- Blog post
What Managers Need to Know About Salary Compensation
Managers Should be Able to Justify the Salary Compensation Program
Managers probably need to know a little bit more than employees. They ought to know something about salary compensation philosophy. You may communicate the entire salary structures where jobs are assigned for only their group of employees or maybe as company wide level. How the salary ranges were developed? Why a job is placed into grade seven versus grade six.
Again, they should know in quite a little bit of detail how the incentive plan works and how the stock program works. You really want your employees to have a tendency to go to the manager first with most questions before they go to Human Resources Department. You probably want that to happen but you have to give them the tools and the information to answer most of those questions. Otherwise, it’s all going to be directed back to you.
They probably should know how to compensate new hires. What’s the policy when they bring in a new hire? What are the things they need to take into consideration? If they’re bringing somebody into an occupied position, how the promotional process works? When do we do promotions? How much can I give a salary increase of promotions or is there a promotional increase amount that I can award? How they get through all the paper work?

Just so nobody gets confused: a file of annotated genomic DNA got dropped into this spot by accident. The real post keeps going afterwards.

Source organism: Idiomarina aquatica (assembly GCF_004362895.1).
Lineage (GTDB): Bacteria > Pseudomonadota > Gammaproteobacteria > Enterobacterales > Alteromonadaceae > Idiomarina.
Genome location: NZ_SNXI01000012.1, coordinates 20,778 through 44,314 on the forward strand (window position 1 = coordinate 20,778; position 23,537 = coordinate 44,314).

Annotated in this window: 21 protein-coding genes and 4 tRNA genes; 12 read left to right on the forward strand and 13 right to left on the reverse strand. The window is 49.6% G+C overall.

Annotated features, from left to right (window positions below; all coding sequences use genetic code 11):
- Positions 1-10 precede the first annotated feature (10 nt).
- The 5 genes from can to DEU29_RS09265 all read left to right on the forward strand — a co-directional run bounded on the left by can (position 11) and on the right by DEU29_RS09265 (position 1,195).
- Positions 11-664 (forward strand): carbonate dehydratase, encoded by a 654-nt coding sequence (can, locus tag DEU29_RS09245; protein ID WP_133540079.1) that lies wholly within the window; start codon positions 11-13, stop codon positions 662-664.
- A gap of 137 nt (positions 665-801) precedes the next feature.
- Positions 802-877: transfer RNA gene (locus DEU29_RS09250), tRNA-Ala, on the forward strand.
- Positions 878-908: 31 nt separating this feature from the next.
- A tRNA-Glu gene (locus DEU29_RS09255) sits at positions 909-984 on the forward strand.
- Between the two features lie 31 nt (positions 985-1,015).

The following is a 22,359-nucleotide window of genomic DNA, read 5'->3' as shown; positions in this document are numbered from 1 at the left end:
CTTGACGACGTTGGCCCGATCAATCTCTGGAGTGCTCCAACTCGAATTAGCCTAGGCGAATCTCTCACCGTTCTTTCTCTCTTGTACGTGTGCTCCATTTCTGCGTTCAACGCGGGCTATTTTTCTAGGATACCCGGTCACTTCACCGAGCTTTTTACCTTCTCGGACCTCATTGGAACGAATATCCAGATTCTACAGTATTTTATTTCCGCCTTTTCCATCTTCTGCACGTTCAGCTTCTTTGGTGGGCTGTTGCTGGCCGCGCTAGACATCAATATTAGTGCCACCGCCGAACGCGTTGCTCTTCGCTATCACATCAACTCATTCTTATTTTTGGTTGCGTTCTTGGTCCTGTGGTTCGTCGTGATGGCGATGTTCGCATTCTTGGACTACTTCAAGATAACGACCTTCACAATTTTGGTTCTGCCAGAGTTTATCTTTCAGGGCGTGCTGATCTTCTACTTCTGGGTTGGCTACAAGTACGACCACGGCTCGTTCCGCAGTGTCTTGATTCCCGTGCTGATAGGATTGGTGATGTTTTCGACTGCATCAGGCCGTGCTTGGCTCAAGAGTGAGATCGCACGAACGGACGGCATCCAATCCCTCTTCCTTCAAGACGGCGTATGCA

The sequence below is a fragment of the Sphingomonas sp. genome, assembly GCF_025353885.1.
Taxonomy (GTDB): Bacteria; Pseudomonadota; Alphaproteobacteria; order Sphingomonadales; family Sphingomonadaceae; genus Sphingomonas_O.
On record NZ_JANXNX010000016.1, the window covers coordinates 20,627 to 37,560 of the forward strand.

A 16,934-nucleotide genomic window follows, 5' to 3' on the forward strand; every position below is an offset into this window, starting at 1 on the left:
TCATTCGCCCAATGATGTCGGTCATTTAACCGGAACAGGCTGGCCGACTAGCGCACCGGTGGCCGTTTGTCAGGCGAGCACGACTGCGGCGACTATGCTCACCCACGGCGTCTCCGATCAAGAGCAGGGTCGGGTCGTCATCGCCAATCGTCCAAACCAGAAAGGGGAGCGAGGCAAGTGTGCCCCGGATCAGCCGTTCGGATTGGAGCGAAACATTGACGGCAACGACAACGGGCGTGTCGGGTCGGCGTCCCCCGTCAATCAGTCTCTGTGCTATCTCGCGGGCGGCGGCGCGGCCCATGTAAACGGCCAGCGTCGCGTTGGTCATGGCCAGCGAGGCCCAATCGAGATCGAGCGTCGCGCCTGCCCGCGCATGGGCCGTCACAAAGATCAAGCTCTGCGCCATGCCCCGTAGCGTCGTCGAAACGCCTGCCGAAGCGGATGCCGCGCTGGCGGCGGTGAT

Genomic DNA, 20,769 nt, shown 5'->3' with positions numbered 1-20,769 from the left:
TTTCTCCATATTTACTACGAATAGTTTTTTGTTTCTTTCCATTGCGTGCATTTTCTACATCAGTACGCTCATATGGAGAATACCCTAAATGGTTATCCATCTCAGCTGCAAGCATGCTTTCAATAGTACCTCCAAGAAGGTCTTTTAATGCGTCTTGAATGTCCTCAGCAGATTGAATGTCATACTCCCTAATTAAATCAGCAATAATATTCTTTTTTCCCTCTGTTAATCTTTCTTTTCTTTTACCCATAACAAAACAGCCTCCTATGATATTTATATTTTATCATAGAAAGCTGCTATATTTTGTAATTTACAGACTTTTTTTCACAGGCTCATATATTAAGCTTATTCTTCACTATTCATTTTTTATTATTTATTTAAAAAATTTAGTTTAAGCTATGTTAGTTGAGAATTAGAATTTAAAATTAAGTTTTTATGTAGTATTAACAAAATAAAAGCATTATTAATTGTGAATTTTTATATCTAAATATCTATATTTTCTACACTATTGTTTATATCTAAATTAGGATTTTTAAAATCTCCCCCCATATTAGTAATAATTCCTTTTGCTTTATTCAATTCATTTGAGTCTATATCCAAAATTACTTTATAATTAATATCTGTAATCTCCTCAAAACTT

Generally, most organizations at any size have some kind of personnel action notice form, which hopefully requires more than one signature. Eventually it gets keyed into the system, paying increases are awarded to the employee to that processing. They need to know how that works and what the timing is and all of that.
They should know what that calendar is. Most salary compensation people work on kind of a calendar. They generally go through the same process generally at the same time every year.
They do need to have access to information about their subordinates. Managers need to be involved in compensations decisions directly because they know the individuals best. And as long as you train them and they have all the information, the tools they need.
Managers may want to tell employees their salary compensation history, incentive payment history, stock award history, any information you could get them on the job family that they’re in so that they can communicate next career progression.
Edited Remarks From “The 7 Deadly Sins Of Employee Compensation Plans (And How To Fix Them)” by Rick Olivieri